There are various benefit programs to support individuals or their caretakers financially: One Social Security program helps children who have disabilities and come from low-income families, another is for children who have had one or both parents die and there’s another for parents who died in military service.
When a child gets these Social Security benefits, their parents can receive the money on their behalf. When a child’s in state custody, county child welfare agencies can take on that role. The state requires counties to use the money in the child’s best interests. But as Jeanne reported last July, one allowable use is offsetting costs for providing foster care — meaning counties pocket the children’s benefits to reimburse themselves.
A few states and cities have stopped the practice, but California has been slow to do the same. In her latest story, Jeanne follows families who are fighting to get their children’s funds back and details a new bill, authored by Assemblymember Isaac Bryan, a Culver City Democrat, that would prohibit this practice and require agencies to use the money on the children directly.
- Patricia Baca, a foster parent for her two grandchildren: “They’ve been traumatized, they’ve been taken from their family and now they’ve lost a parent… This is their money, and you’re stealing it.”
3 Despite rain, wells keep drying up
From CalMatters’ water reporter Alastair Bland:
In much of California, there seems to be water everywhere, with record mountain snowpack, reservoirs nearly full and floodwaters still sloshing. But for many households in the San Joaquin Valley, there’s not a drop to drink.
In the past month, the state’s My Dry Well site received reports of 26 newly dried wells in the Central Valley. In the past year, 711 new dry wells were reported. In all, at least 2,500 domestic wells in the San Joaquin Valley are at risk of running dry under current rates of groundwater overdraft, according to the State Water Resources Control Board. Many of the wells are in disadvantaged Latino communities.
Tami McVay of Self-Help Enterprises, a San Joaquin Valley nonprofit, said her organization has been receiving about 30 calls a week to report dried wells. The state gave Self-Help about $30 million to provide water tanks, bottled water and new wells to residents who have no water for drinking, bathing or other purposes.
At a Tuesday meeting, Paul Gosselin, a groundwater expert with the California Department of Water Resources, noted that “a large number of people … are without safe, reliable drinking water.” The problem, he said, will get worse in the summer, “at a time when it’s going to be perceived that we have an abundance of water.”
California’s groundwater crisis is a reminder that water percolates slowly into the ground, and that a single wet winter cannot totally recharge depleted groundwater basins.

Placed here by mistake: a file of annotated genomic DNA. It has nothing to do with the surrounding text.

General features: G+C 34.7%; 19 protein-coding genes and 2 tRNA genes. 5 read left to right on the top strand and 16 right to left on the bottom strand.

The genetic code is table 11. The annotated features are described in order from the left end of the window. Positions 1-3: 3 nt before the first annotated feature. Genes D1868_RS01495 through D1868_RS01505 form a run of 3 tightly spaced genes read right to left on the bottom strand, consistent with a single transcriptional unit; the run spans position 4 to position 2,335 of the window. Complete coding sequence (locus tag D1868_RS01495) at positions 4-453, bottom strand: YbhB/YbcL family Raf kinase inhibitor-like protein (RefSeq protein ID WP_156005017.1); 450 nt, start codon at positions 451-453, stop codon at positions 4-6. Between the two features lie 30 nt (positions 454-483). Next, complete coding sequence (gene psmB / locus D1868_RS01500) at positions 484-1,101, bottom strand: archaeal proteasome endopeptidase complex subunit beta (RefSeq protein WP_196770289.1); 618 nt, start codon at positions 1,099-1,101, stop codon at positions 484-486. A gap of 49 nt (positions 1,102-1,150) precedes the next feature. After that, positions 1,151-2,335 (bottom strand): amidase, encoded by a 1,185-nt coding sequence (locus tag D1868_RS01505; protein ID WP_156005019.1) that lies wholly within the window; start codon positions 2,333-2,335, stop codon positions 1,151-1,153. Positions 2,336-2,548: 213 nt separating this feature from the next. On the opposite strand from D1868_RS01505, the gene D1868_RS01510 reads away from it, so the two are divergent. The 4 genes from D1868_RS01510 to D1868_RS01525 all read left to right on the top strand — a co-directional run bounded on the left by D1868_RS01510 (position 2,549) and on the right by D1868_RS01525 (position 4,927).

“Recovering from the past two droughts and agricultural overpumping is going to take years of storms like the ones we’ve had so far,” said Nataly Escobedo Garcia of the Leadership Counsel for Justice and Accountability, based in Fresno.
California enacted a landmark law nine years ago to protect depleted groundwater. But the law gives water suppliers until 2040 or longer to achieve sustainability and stop impacts of overdrafts from worsening.
CalMatters columnist Dan Walters: California’s record rain and snow may have relieved the drought that plagued the state for the last three years, but the battles over water management will continue.
Grassroots campaigns to increase access to menstrual products are part of a growing push by young, diverse communities in California to engage with the legislative process, write Esther Lau, a high school senior and policy director for Generation Ratify California, and Fiona Lu, a senior and policy director for California High School Democrats.
Other things worth your time
CA bill would grant undocumented ag workers path to residency // The Sacramento Bee
Hidden flaw in California homes can cause earthquake damage // Los Angeles Times
S.F. tightens building rules after glass showers from skyscrapers // San Francisco Chronicle
CA youth prison closings raise concerns // The Sacramento Bee
Switchblades bans have been overturned. Is CA next? // The San Diego Union-Tribune
How CA wet weather contributes to mosquitoes, West Nile virus // The Sacramento Bee
Plans to ‘depopulate’ LA County jails embraced by supervisors // Los Angeles Daily News
San Francisco has doubled participants of this opioid treatment // KQED
The rise and fall of North County’s only sobering center // Voice of San Diego
San Jose mayor’s ‘inner circle’ includes embattled eBay exec // San Jose Spotlight
Silicon Valley legislators sic state auditors on their own districts // The San Francisco Standard
Tech companies plan hundreds more Bay Area job cuts // The Mercury News
Twitter’s shadow workforce sues over Musk’s mass layoffs // Bloomberg
Santa Ana zoning laws discriminate against homeless, poor, lawsuit alleges // The Orange County Register
San Diego Supervisor Desmond calls on Nathan Fletcher to resign immediately // The San Diego Union-Tribune